Securing the Subject of Subjects



Last week we discussed how predicates form half of a clause. This week we’ll look closer at the other half, subjects.

If the predicate is the engine of the action we communicate, the subject is the body of the vehicle being driven by it, including parts and accessories.

The subject includes at least one noun (or noun equivalent, such as a pronoun, a noun clause, or a gerund or infinitive phrase) and all its modifiers. It usually precedes the predicate and answers the question who? or what? in front of the predicate. It also is further categorized as a simple subject or a complete subject.

The simple subject is the main noun or nouns.
Examples:
The second-year slugger from Knoxville hit the baseball out of the park.
The thirsty tiger and her cubs went to the river to drink.
A well-appointed, neatly coiffed, fast-talking man on TV is selling kitchen cutlery.

The complete subject consists of the simple subject and all its modifiers.
Examples:
The second-year slugger from Knoxville hit the baseball out of the park.
The thirsty tiger and her cubs went to the river to drink.
A well-appointed, neatly coiffed, fast-talking man on TV is selling kitchen cutlery.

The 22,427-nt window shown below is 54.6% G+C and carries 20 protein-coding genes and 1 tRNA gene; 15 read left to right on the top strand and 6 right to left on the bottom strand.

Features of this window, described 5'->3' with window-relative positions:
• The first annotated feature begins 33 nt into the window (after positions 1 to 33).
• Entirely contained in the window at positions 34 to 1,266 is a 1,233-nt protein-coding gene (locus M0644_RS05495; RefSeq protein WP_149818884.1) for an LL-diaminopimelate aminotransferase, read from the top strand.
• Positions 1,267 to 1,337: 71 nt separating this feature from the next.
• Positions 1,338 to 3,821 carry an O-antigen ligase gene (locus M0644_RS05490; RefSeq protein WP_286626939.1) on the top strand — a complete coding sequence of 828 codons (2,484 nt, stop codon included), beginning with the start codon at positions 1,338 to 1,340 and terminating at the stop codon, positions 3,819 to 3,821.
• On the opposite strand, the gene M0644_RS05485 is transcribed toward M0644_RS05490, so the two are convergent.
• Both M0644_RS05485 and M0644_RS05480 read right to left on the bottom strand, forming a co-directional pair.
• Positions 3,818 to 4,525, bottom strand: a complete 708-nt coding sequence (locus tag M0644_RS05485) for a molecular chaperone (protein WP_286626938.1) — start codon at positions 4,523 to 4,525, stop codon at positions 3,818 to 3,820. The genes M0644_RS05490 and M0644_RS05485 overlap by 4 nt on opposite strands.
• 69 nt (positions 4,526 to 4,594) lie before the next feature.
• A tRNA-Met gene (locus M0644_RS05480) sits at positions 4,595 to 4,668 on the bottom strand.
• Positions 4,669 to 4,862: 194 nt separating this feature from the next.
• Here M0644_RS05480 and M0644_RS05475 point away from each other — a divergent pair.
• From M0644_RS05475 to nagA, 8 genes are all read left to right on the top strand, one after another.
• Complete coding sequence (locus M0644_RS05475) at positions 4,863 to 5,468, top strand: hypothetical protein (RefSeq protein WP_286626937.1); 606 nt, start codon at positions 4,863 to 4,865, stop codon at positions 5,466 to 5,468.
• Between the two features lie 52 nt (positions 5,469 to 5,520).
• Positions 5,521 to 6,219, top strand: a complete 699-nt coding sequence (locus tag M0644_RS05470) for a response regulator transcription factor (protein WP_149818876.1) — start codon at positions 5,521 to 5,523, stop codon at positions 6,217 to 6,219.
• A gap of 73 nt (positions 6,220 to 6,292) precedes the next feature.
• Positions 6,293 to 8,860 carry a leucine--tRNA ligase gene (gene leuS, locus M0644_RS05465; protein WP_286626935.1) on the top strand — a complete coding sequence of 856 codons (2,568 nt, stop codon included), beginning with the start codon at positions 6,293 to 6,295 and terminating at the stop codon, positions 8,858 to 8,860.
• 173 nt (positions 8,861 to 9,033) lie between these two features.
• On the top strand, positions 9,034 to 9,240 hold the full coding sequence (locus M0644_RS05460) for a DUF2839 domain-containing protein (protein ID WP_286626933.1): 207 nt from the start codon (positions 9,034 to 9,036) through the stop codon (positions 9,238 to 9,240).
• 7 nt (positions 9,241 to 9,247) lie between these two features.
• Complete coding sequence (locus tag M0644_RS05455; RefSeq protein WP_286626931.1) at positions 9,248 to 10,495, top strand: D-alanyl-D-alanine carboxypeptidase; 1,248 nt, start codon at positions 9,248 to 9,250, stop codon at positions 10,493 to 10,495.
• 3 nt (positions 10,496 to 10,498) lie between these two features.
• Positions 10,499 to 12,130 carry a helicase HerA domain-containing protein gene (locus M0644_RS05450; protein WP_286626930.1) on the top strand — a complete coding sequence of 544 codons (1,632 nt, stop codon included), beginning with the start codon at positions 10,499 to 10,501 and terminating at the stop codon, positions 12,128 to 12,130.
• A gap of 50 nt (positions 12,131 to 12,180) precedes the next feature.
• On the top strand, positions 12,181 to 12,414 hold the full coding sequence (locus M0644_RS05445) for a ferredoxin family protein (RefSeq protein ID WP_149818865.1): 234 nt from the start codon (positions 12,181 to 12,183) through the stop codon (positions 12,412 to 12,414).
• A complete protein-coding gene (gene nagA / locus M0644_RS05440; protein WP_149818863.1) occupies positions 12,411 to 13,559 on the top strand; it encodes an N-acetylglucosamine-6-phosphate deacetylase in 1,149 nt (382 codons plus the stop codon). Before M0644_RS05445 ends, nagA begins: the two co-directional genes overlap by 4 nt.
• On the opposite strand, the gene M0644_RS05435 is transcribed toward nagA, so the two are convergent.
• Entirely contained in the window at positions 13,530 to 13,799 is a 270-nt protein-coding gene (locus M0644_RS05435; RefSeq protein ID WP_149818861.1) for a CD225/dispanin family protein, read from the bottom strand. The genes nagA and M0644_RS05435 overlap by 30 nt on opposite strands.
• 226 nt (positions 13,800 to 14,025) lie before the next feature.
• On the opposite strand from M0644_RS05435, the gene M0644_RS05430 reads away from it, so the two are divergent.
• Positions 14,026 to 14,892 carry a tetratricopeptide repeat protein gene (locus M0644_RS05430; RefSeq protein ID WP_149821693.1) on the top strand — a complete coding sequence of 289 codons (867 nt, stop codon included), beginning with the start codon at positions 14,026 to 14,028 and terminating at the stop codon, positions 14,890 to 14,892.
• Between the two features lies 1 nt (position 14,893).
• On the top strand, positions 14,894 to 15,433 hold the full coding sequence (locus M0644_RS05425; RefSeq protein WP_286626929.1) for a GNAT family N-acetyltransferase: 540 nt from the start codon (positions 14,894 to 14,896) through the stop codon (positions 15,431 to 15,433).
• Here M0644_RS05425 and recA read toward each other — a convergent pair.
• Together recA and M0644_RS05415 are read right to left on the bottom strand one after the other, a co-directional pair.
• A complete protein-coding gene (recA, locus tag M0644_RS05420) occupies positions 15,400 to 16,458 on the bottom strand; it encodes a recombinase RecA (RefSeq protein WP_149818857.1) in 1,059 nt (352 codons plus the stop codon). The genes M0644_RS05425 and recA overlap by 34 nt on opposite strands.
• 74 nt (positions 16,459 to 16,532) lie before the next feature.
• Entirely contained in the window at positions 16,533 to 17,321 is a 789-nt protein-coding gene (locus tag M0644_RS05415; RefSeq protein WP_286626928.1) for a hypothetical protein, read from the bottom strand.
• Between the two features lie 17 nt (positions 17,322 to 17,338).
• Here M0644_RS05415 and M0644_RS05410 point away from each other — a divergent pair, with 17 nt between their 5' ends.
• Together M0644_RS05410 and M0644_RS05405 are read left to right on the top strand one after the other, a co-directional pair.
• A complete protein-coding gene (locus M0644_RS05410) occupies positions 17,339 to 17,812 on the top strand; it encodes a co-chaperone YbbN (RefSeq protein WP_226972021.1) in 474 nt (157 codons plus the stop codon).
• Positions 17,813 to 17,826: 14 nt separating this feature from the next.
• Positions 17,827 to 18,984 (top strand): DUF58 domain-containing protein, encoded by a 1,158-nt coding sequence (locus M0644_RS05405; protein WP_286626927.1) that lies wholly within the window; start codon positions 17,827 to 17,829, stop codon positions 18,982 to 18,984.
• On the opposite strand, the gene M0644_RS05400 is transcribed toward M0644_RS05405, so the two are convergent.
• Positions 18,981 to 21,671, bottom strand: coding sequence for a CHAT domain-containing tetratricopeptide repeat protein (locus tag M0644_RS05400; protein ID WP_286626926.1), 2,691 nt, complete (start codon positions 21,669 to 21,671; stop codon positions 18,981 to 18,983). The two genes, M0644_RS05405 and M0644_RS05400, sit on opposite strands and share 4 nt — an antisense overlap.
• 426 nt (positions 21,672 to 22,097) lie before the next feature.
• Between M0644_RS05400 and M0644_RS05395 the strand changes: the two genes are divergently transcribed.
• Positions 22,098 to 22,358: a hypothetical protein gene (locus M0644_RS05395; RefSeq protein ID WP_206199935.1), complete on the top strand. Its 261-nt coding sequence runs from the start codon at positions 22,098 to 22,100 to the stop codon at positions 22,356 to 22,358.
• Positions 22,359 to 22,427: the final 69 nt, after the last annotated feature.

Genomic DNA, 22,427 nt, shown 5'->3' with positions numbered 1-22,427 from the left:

In our discussion of predicates, we pointed out they can be broken down into smaller parts of speech when they contain an intransitive linking verb such as be (in all its forms), seem, appear, become, remain, taste, look, smell, sound, or feel. We identified those parts as predicate nominatives, predicate adjectives, and predicate adverbs.

A synonymous term for these parts is subject complements, which either rename or modify the subject of the clause while completing the meaning of the verb. When we’re reviewing subjects in this context, we can refer to subject complements; when we’re examining predicates, we can refer to the predicate parts.

Subject complements can be nouns, pronouns, or possessive nouns or pronouns; adjectives; or adverbs of time or place.

Examples:
Raquel became a doctor after her diligent work in medical school (subject complement: noun).
As far as I’m concerned, it might as well be you (subject complement: pronoun).
Next week the house becomes the Changs’ (subject complement: possessive noun).
Your table settings look elegant (subject complement: adjective).
They don’t know if the field trip will be this week or next week (two subject complements: both simple adverbs).
Is that my car in your driveway (subject complement: adverbial prepositional phrase)?

Combined with our brief study of predicates, this overview of subjects should help with our basic understanding of the most elemental parts of a clause.

 

Pop Quiz

Using what you’ve learned in this article, identify the subject or subject complement in each sentence.

1. My guitar sounds spectacular with this amplifier.
a. Simple subject
b. Complete subject

2. Do you know if Margaret will be at the party?
a. Simple subject
b. Complete subject

3. He seems a fine candidate for library chairman.
a. Simple subject: noun
b. Subject complement: noun